I made took some notes on KP44s today. These notes are abridged mainly from bluewaterboats.org and kp44.org.
Fin keel cutaway at the forefoot and aft which reduces her wetted surface, good for both light-air performance and a nimble turning radius. The keel has a relatively long run which helps the boat to track well.
One third of her light to moderate displacement of 30,000 pounds is encapsulated in her ballast slung low on her 6′ 4″ keel. This combined with her clean bow entry helps her produce a nice soft motion.
Low-profile cabin trunk which is both sleek and practical in that it aids a lower center of gravity. Cockpit seating for 8 at a squeeze under anchor.
Beefy twin spreader cutter rig carrying more than 1000 square feet of canvas. Very manageable for a short-handed crew.
The interior is bright and well ventilated from the three large hatches and twelve portlights.
Well-equipped U-shaped galley sited to port and has large capacity refrigeration and a gimbaled stove. The double stainless steel sink is close to the centerline and works well on any tack.
Access to the bilge and engine is excellent.
Heavily constructed in hand-laid fiberglass matt and roving with polyester resin. Thicknesses range from nearly one inch at the bilges, tapering to 3/4 inches at the waterline and a half inch at the deck. The integral keel encapsulates 10,000 pounds of iron ballast packed with concrete. The rudder consists of a stainless-steel frame, packed with plywood and sheathed in fiberglass. Some of these have been replaced over time after leaks developed and corroded the stainless steel.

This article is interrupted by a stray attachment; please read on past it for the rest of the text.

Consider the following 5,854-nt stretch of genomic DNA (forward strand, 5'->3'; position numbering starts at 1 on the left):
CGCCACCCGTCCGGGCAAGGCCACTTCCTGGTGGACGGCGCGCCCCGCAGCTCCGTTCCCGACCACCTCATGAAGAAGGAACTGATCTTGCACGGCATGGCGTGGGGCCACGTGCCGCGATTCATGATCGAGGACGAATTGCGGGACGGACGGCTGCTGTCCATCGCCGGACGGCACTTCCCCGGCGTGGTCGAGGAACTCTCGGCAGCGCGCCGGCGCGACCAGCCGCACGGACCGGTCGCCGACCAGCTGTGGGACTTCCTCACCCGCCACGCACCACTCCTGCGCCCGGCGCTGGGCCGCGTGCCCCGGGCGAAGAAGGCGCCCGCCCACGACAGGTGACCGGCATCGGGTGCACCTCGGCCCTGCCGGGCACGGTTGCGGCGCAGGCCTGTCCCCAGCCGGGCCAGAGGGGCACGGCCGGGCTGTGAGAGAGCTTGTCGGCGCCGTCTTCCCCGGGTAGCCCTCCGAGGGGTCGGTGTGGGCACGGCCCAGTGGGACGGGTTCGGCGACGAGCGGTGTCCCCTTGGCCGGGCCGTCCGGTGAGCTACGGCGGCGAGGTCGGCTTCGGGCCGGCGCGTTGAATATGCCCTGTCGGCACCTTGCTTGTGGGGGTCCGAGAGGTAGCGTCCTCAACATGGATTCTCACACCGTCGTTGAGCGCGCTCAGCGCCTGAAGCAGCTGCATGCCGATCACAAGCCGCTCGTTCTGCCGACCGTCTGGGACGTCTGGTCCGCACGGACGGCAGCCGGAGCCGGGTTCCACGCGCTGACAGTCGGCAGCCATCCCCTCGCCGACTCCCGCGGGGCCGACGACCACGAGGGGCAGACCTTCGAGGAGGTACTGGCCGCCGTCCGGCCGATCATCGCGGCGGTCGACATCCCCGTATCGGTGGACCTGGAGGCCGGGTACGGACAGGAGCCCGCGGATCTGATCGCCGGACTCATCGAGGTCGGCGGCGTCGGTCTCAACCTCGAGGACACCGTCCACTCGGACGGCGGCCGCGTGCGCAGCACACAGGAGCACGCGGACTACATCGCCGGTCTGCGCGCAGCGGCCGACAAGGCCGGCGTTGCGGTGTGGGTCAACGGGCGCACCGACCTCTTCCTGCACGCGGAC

The deck-to-hull joint is a lip-tongue arrangement with a wood brace inserted between the joint in some areas, then fiberglassed over. A teak cap rail was screwed into the wood brace. This area can be prone to leaks, especially where long bolts holding the genoa track to the top of the bulwark protrude through into the cabin. The plywood-cored decks were finished in non-skid gelcoat as standard but some were optionally fitted with teak decking.
The Formosa boats and those from other yards can have quite different construction details from the Kelly yachts.
Well known to make fast passages. The theoretical hull speed is 8.3 knots and owners report this is possible on all points of sail given the right conditions. 180 mile days are very attainable.
She is well balanced and despite long rudder control lines reaching from her centre cockpit, the feedback at the helm is surprisingly good. The boat is relatively easy to single hand, even in a blow. And importantly, her motion at sea is comfortable.
- LOA: 43′ 10″
- LWL: 38′ 8″
- Beam: 12’11″
- Draft 6′ 4″
- Bridge Clearance: 60′
- Displacement: 30,000 lbs.
- Ballast: 10,000 lbs. (iron encapsulated)
- Sail Area: 1,011 sq.ft.
- Fuel: 117 US Gal.
- Water: 132 US Gal.
- Engine: 62-hp Perkins 4-152 Diesel
- Designer: Doug Peterson
- Builder: Yu Ching Marine, Taiwan
- Year Introduced: 1976
- Year Ended: 1983
- Numbers Built: 200+
Also Known As: Peterson 44
- Kelly Peterson 46
- Formosa 46
- Spindrift 46
- Hylas 44
- Cape North 43
- Lafitte 44
- Mason 44
Video tour of a KP 44
- 1977 $114k
- 1981, Rio Dulce, Guatemala $115k
- 1975, Ft Lauderdale $115k
- 1977, Malaysia $65k
- 1979, Napa $80k
- 1975, Oregon $99k
- 1975, East Coast, USA $95k
- 1977, Annapolis $79k
-20 @ 251.2